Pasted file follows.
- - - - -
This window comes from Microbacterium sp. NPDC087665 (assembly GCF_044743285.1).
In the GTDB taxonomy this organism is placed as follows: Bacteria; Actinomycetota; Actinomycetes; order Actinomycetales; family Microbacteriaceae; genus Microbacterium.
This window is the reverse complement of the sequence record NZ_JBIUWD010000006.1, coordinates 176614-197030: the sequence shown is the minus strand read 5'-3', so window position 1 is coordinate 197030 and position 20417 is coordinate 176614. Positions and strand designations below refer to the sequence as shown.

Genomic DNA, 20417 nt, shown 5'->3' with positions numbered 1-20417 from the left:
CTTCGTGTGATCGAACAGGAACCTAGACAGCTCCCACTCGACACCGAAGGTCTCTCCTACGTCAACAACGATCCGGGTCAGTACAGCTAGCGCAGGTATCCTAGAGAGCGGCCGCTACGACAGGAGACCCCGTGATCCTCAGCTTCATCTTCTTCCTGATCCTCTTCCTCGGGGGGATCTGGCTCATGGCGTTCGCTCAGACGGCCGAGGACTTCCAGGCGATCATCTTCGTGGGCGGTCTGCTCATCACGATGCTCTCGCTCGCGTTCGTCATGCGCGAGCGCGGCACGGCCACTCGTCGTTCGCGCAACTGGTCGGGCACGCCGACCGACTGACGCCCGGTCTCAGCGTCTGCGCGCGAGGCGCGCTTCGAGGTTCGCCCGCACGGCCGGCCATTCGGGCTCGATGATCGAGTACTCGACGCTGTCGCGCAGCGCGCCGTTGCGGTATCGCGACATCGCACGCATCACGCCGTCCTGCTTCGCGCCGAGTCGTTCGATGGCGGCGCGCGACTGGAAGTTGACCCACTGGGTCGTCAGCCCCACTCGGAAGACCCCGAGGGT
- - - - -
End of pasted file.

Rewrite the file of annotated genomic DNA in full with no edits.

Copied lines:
This window comes from Microbacterium sp. NPDC087665 (assembly GCF_044743285.1).
In the GTDB taxonomy this organism is placed as follows: Bacteria; Actinomycetota; Actinomycetes; order Actinomycetales; family Microbacteriaceae; genus Microbacterium.
This window is the reverse complement of the sequence record NZ_JBIUWD010000006.1, coordinates 176614-197030: the sequence shown is the minus strand read 5'-3', so window position 1 is coordinate 197030 and position 20417 is coordinate 176614. Positions and strand designations below refer to the sequence as shown.

Genomic DNA, 20417 nt, shown 5'->3' with positions numbered 1-20417 from the left:
CTTCGTGTGATCGAACAGGAACCTAGACAGCTCCCACTCGACACCGAAGGTCTCTCCTACGTCAACAACGATCCGGGTCAGTACAGCTAGCGCAGGTATCCTAGAGAGCGGCCGCTACGACAGGAGACCCCGTGATCCTCAGCTTCATCTTCTTCCTGATCCTCTTCCTCGGGGGGATCTGGCTCATGGCGTTCGCTCAGACGGCCGAGGACTTCCAGGCGATCATCTTCGTGGGCGGTCTGCTCATCACGATGCTCTCGCTCGCGTTCGTCATGCGCGAGCGCGGCACGGCCACTCGTCGTTCGCGCAACTGGTCGGGCACGCCGACCGACTGACGCCCGGTCTCAGCGTCTGCGCGCGAGGCGCGCTTCGAGGTTCGCCCGCACGGCCGGCCATTCGGGCTCGATGATCGAGTACTCGACGCTGTCGCGCAGCGCGCCGTTGCGGTATCGCGACATCGCACGCATCACGCCGTCCTGCTTCGCGCCGAGTCGTTCGATGGCGGCGCGCGACTGGAAGTTGACCCACTGGGTCGTCAGCCCCACTCGGAAGACCCCGAGGGT